Combustible Celluloid
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With: (voices) Peggy Lee, Barbara Luddy, Larry Roberts, Bill Thompson, Bill Baucom, Stan Freberg, Verna Felton, Alan Reed, George Givot, Dal McKennon, Lee Millar
Written by: Erdman Penner, Joe Rinaldi, Ralph Wright, Don DaGradi, based on a story by Ward Greene
Directed by: Clyde Geronimi, Wilfred Jackson, Hamilton Luske
MPAA Rating: G
Running Time: 76
Date: 06/16/1955

Lady and the Tramp (1955)

3 1/2 Stars (out of 4)


By Jeffrey M. Anderson

One of Disney's simplest and most delightful animated features, Lady and the Tramp is also one of the few shot in 1:2.55 Cinemascope. Set around the turn of the century (with button shoes and horse-drawn wagons), the wide frame emphasizes the dog's territory: the streets, yards, lanes and back alleys of a young town.

Lady (voiced by Barbara Luddy) is of the leash-and-collar set, a spoiled, beloved Cocker Spaniel who lives with her humans, whom she knows as "Darling" and "Jim Dear." Her best friends are neighbor dogs, Jock (voiced by Bill Thompson) and Trusty (voiced by Bill Baucom). When a new baby comes into the family, Lady finds her nest disturbed, and her comfort agitated by the freewheeling Tramp (voiced by Larry Roberts). Escaping the clutches of the mean Aunt Sarah, Lady spends a night out with Tramp, eating a romantic spaghetti dinner, before realizing that she likes her world better.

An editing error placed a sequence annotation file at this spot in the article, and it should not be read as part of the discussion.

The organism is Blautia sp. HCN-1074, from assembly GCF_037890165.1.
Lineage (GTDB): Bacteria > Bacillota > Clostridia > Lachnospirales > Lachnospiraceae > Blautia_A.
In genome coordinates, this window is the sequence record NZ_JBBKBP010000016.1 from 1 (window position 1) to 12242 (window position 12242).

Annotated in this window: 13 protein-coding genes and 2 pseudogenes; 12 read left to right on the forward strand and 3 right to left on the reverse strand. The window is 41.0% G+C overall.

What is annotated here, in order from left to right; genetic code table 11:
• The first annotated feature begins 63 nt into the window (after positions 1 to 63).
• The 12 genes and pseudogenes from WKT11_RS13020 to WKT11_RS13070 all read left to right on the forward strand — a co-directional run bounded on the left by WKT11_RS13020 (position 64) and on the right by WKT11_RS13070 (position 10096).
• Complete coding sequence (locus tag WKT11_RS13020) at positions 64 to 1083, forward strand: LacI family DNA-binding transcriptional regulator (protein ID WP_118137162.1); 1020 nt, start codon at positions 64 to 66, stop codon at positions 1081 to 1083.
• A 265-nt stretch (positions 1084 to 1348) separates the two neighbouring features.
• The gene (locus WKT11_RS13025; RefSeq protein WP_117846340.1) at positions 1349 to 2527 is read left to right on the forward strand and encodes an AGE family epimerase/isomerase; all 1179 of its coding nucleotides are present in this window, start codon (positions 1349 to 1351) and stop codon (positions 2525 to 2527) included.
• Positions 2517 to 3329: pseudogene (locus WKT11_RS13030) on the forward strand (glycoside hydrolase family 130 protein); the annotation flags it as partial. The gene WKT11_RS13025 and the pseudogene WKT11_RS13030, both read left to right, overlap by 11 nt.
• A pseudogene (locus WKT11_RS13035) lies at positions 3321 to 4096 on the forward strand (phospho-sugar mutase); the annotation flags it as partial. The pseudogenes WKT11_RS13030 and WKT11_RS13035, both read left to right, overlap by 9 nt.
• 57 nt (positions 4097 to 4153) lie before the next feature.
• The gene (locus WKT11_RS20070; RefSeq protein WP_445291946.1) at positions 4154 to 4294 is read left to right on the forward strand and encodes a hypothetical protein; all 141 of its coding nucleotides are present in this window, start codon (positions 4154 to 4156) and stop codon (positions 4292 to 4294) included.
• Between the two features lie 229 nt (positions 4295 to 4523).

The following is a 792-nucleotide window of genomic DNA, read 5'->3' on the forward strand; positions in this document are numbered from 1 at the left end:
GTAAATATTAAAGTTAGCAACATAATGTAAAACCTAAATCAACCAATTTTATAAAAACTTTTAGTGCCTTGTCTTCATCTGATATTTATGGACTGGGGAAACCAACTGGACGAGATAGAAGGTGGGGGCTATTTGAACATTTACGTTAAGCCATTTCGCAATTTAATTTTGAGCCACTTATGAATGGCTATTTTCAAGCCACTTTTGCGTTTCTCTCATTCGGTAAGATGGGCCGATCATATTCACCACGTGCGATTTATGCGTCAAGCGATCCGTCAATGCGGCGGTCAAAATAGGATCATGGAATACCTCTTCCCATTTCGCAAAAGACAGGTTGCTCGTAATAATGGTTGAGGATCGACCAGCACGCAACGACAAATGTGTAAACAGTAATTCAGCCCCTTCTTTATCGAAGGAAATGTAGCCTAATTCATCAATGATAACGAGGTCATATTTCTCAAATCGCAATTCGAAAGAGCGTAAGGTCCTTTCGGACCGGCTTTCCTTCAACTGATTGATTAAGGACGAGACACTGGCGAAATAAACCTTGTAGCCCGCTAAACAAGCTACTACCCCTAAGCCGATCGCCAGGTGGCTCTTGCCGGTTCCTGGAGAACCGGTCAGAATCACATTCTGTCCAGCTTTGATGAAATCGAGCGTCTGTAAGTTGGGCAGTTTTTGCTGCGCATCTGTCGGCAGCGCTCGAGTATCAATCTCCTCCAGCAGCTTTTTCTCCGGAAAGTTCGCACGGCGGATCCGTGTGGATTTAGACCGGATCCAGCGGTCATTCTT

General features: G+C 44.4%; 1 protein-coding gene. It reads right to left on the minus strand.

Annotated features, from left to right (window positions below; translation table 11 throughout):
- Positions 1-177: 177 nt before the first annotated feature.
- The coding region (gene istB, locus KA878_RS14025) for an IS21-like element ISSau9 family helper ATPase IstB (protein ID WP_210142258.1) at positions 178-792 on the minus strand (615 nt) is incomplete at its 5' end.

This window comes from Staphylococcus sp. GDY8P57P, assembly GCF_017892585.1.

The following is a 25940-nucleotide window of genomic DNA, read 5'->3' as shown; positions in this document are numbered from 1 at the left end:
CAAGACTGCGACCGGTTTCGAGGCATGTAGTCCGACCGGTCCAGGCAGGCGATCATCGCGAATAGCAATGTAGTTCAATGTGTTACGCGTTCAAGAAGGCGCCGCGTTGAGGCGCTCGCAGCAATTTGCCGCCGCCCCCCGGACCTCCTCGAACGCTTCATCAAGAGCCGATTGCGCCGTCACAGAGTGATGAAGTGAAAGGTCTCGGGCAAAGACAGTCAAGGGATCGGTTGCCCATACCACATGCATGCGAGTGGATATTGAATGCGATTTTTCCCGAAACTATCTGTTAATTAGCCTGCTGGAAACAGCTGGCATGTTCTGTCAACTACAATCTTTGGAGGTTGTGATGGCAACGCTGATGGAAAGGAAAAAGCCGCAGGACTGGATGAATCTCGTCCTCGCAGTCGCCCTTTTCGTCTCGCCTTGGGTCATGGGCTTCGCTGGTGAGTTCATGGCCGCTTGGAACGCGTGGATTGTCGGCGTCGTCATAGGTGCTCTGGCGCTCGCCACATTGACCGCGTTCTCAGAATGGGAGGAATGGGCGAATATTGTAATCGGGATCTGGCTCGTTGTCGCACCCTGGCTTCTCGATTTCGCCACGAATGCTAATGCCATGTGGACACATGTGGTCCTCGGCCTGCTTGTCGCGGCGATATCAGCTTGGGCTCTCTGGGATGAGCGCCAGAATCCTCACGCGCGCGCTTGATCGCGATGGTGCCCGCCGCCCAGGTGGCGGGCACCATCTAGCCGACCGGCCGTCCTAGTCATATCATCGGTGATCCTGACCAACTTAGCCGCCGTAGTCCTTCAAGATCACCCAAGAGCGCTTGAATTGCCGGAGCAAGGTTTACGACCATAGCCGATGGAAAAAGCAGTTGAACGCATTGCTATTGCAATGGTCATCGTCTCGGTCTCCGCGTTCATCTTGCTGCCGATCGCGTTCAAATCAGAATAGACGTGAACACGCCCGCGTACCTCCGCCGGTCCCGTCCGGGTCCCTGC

In a fairly typical 1950s message, Tramp decides to give up his freedom to join her. Though this lightweight film breezes by on its ample charm and wonderful songs ("The Siamese Cat Song" and "He's a Tramp," both performed by Peggy Lee), it's also burdened by all types of cultural and racial stereotypes, from the red-nosed Irish cop to the Chinese-accented cats. Forgiving that, it's one of my favorite Disney films.

Disney's 2006 two-disc DVD comes with a freshly letterboxed transfer, as well as a pan-and-scan version for those who haven't caught on to the pleasures of widescreen. Most of the extras are little games and featurettes, and the best one is a DVD-Rom game that allows the viewer to play with a virtual puppy. (It works on both Mac and PC.)

In 2012, Disney released a beautiful, widescreen Blu-Ray; I've never seen this film looking so fine. In 2018, Disney followed up with a new "Signature Edition" release; the audio and visuals from the 2012 Blu-ray remain the same, but there is now a digital copy, and several new extras, including "Walt & His Dogs," "Stories from Walt's Office," "How to Make a Meatball," and song selections and the "Sing-a-Long" version. Older extras include deleted scenes and a never-recorded song ("I'm As Free As the Breeze"). No complaints on this one.

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